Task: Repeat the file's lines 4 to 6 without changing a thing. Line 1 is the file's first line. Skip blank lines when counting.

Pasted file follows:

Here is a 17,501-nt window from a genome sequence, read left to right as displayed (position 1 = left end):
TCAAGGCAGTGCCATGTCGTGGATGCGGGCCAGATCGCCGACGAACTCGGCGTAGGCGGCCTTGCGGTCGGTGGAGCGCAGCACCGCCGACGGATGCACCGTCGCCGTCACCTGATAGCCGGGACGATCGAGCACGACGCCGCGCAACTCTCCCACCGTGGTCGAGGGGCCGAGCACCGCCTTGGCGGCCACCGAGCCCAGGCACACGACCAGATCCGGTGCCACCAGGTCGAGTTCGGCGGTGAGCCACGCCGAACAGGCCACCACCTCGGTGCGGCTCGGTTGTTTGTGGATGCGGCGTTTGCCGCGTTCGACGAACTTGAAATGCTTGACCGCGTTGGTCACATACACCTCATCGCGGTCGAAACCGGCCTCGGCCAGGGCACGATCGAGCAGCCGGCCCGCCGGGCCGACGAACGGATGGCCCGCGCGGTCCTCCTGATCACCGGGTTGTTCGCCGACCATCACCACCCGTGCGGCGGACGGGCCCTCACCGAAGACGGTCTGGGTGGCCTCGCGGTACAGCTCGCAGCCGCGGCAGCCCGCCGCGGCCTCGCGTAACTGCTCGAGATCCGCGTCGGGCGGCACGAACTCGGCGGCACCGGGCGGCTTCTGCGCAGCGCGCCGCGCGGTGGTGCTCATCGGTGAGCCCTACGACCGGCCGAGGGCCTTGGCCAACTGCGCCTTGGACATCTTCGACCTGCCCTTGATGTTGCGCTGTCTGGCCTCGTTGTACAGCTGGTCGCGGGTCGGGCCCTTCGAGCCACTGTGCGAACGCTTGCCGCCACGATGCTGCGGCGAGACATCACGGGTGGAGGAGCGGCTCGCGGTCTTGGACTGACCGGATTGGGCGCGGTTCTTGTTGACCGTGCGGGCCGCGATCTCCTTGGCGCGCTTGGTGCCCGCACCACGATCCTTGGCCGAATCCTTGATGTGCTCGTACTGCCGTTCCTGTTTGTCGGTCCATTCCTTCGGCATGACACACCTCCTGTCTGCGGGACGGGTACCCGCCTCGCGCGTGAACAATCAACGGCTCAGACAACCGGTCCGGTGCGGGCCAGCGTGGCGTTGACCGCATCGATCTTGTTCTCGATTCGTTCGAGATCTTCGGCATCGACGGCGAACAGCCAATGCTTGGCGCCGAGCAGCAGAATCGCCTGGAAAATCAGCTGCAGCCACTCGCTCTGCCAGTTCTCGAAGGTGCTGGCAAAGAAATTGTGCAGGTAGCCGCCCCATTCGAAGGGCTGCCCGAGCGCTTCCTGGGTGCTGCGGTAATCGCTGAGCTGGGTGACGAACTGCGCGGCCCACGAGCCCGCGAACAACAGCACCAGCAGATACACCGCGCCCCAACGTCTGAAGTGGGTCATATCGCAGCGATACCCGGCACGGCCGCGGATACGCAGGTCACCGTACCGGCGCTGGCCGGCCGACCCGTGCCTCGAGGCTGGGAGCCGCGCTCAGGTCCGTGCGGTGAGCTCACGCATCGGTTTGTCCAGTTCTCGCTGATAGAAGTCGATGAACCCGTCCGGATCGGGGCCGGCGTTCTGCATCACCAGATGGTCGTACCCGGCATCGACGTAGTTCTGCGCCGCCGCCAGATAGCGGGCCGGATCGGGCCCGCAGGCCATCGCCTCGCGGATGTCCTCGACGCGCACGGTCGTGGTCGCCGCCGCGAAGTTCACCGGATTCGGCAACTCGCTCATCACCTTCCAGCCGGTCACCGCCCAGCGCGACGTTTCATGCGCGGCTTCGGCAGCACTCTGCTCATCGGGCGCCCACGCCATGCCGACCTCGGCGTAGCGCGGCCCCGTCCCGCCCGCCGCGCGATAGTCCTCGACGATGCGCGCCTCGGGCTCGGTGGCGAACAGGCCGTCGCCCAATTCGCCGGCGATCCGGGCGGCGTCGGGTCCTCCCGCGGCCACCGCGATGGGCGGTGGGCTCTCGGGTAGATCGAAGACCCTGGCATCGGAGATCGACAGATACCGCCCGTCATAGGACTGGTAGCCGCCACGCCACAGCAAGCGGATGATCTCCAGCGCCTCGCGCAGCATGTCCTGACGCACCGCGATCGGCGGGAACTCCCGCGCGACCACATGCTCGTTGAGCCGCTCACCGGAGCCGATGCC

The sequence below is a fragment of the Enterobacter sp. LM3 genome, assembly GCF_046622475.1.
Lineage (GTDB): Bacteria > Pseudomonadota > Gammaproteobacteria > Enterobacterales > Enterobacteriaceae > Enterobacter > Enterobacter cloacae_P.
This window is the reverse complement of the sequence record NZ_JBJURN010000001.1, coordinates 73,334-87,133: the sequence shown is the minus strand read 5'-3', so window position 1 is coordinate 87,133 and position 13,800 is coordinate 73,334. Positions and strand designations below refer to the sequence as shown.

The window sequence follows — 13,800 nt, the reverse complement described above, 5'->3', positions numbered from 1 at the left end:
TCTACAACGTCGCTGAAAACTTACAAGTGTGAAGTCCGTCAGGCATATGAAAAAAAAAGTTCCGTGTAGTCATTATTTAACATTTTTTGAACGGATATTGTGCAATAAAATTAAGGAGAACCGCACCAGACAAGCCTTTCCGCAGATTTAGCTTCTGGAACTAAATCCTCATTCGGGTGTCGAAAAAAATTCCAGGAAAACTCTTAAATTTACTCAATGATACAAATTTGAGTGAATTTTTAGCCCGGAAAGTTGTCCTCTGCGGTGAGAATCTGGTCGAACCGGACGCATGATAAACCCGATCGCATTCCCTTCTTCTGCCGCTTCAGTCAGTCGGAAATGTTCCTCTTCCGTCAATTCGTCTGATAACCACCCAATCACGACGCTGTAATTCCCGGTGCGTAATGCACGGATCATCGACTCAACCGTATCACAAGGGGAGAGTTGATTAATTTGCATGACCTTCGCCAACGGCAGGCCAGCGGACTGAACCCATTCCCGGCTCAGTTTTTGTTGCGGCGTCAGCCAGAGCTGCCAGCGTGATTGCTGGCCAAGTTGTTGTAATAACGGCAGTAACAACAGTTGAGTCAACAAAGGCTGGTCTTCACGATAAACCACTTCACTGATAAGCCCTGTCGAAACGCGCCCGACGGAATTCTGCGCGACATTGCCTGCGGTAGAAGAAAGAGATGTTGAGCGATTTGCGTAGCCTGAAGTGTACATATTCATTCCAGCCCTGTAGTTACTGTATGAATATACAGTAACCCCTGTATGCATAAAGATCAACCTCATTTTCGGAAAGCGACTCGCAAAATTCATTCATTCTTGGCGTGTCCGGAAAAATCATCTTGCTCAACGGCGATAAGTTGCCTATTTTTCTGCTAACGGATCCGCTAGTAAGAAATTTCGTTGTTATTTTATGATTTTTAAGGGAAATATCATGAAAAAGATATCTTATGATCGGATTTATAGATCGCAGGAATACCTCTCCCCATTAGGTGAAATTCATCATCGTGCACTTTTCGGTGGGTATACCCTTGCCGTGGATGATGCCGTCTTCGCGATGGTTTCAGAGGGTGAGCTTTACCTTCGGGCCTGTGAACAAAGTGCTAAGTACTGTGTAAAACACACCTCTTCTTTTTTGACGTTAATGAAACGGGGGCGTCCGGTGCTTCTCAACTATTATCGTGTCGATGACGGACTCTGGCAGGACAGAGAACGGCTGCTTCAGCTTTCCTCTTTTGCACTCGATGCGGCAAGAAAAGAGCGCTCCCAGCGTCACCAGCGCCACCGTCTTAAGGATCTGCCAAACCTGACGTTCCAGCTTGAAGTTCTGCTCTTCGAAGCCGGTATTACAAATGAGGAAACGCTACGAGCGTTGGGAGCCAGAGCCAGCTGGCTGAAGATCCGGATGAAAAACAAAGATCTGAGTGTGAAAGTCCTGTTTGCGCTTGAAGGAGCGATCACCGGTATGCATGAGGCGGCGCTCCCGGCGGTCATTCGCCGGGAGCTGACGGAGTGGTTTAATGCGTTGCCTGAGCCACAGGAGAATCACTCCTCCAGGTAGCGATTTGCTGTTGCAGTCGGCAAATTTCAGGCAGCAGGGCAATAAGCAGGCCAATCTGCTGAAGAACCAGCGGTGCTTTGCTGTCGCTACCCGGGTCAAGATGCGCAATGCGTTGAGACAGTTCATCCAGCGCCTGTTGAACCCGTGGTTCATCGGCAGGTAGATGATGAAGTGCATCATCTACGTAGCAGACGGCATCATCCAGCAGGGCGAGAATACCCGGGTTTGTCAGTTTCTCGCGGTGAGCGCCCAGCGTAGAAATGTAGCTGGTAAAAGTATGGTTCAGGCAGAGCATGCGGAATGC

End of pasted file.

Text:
Lineage (GTDB): Bacteria > Pseudomonadota > Gammaproteobacteria > Enterobacterales > Enterobacteriaceae > Enterobacter > Enterobacter cloacae_P.
This window is the reverse complement of the sequence record NZ_JBJURN010000001.1, coordinates 73,334-87,133: the sequence shown is the minus strand read 5'-3', so window position 1 is coordinate 87,133 and position 13,800 is coordinate 73,334. Positions and strand designations below refer to the sequence as shown.

The window sequence follows — 13,800 nt, the reverse complement described above, 5'->3', positions numbered from 1 at the left end: